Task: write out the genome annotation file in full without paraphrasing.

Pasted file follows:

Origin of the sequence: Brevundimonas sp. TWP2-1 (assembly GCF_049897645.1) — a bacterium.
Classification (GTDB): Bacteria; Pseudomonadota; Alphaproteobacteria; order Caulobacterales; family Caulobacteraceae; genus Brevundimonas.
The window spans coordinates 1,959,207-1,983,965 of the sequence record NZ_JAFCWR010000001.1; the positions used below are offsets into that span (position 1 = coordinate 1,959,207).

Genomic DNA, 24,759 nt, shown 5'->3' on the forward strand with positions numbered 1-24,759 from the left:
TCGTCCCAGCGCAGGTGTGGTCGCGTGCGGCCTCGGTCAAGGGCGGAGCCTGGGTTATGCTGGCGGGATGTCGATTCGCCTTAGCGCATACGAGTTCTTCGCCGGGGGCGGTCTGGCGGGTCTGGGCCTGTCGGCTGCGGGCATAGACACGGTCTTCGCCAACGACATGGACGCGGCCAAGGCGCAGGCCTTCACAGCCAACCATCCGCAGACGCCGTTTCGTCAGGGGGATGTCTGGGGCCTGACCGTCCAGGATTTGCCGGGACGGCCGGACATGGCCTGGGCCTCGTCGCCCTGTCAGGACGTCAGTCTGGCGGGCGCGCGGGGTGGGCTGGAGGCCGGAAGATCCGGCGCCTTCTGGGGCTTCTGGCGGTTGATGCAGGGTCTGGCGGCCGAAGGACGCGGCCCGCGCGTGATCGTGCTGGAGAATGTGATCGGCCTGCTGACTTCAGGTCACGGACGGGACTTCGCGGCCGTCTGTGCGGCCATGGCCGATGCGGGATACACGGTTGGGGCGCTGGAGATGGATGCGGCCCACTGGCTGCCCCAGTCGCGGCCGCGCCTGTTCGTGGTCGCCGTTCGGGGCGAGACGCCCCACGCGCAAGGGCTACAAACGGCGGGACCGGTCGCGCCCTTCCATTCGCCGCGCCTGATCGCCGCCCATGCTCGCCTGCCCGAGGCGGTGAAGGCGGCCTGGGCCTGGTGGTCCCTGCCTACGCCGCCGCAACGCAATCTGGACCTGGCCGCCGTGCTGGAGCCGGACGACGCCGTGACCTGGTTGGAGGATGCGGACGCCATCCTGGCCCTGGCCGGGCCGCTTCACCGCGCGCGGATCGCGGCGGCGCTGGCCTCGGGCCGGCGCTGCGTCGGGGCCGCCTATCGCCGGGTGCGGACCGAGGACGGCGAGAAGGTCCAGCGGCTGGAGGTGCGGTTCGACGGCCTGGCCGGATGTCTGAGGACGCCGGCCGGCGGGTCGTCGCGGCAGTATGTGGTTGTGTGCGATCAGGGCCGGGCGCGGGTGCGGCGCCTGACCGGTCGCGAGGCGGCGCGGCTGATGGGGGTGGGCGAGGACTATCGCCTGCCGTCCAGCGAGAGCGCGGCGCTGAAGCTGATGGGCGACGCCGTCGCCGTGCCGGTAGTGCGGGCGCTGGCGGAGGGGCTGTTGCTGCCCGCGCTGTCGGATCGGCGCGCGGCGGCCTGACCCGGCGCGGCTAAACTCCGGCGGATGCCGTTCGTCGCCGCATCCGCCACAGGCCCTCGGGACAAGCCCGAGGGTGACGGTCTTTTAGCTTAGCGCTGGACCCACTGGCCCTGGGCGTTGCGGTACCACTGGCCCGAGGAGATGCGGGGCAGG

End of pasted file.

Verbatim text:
Origin of the sequence: Brevundimonas sp. TWP2-1 (assembly GCF_049897645.1) — a bacterium.
Classification (GTDB): Bacteria; Pseudomonadota; Alphaproteobacteria; order Caulobacterales; family Caulobacteraceae; genus Brevundimonas.
The window spans coordinates 1,959,207-1,983,965 of the sequence record NZ_JAFCWR010000001.1; the positions used below are offsets into that span (position 1 = coordinate 1,959,207).

Genomic DNA, 24,759 nt, shown 5'->3' on the forward strand with positions numbered 1-24,759 from the left:
TCGTCCCAGCGCAGGTGTGGTCGCGTGCGGCCTCGGTCAAGGGCGGAGCCTGGGTTATGCTGGCGGGATGTCGATTCGCCTTAGCGCATACGAGTTCTTCGCCGGGGGCGGTCTGGCGGGTCTGGGCCTGTCGGCTGCGGGCATAGACACGGTCTTCGCCAACGACATGGACGCGGCCAAGGCGCAGGCCTTCACAGCCAACCATCCGCAGACGCCGTTTCGTCAGGGGGATGTCTGGGGCCTGACCGTCCAGGATTTGCCGGGACGGCCGGACATGGCCTGGGCCTCGTCGCCCTGTCAGGACGTCAGTCTGGCGGGCGCGCGGGGTGGGCTGGAGGCCGGAAGATCCGGCGCCTTCTGGGGCTTCTGGCGGTTGATGCAGGGTCTGGCGGCCGAAGGACGCGGCCCGCGCGTGATCGTGCTGGAGAATGTGATCGGCCTGCTGACTTCAGGTCACGGACGGGACTTCGCGGCCGTCTGTGCGGCCATGGCCGATGCGGGATACACGGTTGGGGCGCTGGAGATGGATGCGGCCCACTGGCTGCCCCAGTCGCGGCCGCGCCTGTTCGTGGTCGCCGTTCGGGGCGAGACGCCCCACGCGCAAGGGCTACAAACGGCGGGACCGGTCGCGCCCTTCCATTCGCCGCGCCTGATCGCCGCCCATGCTCGCCTGCCCGAGGCGGTGAAGGCGGCCTGGGCCTGGTGGTCCCTGCCTACGCCGCCGCAACGCAATCTGGACCTGGCCGCCGTGCTGGAGCCGGACGACGCCGTGACCTGGTTGGAGGATGCGGACGCCATCCTGGCCCTGGCCGGGCCGCTTCACCGCGCGCGGATCGCGGCGGCGCTGGCCTCGGGCCGGCGCTGCGTCGGGGCCGCCTATCGCCGGGTGCGGACCGAGGACGGCGAGAAGGTCCAGCGGCTGGAGGTGCGGTTCGACGGCCTGGCCGGATGTCTGAGGACGCCGGCCGGCGGGTCGTCGCGGCAGTATGTGGTTGTGTGCGATCAGGGCCGGGCGCGGGTGCGGCGCCTGACCGGTCGCGAGGCGGCGCGGCTGATGGGGGTGGGCGAGGACTATCGCCTGCCGTCCAGCGAGAGCGCGGCGCTGAAGCTGATGGGCGACGCCGTCGCCGTGCCGGTAGTGCGGGCGCTGGCGGAGGGGCTGTTGCTGCCCGCGCTGTCGGATCGGCGCGCGGCGGCCTGACCCGGCGCGGCTAAACTCCGGCGGATGCCGTTCGTCGCCGCATCCGCCACAGGCCCTCGGGACAAGCCCGAGGGTGACGGTCTTTTAGCTTAGCGCTGGACCCACTGGCCCTGGGCGTTGCGGTACCACTGGCCCGAGGAGATGCGGGGCAGG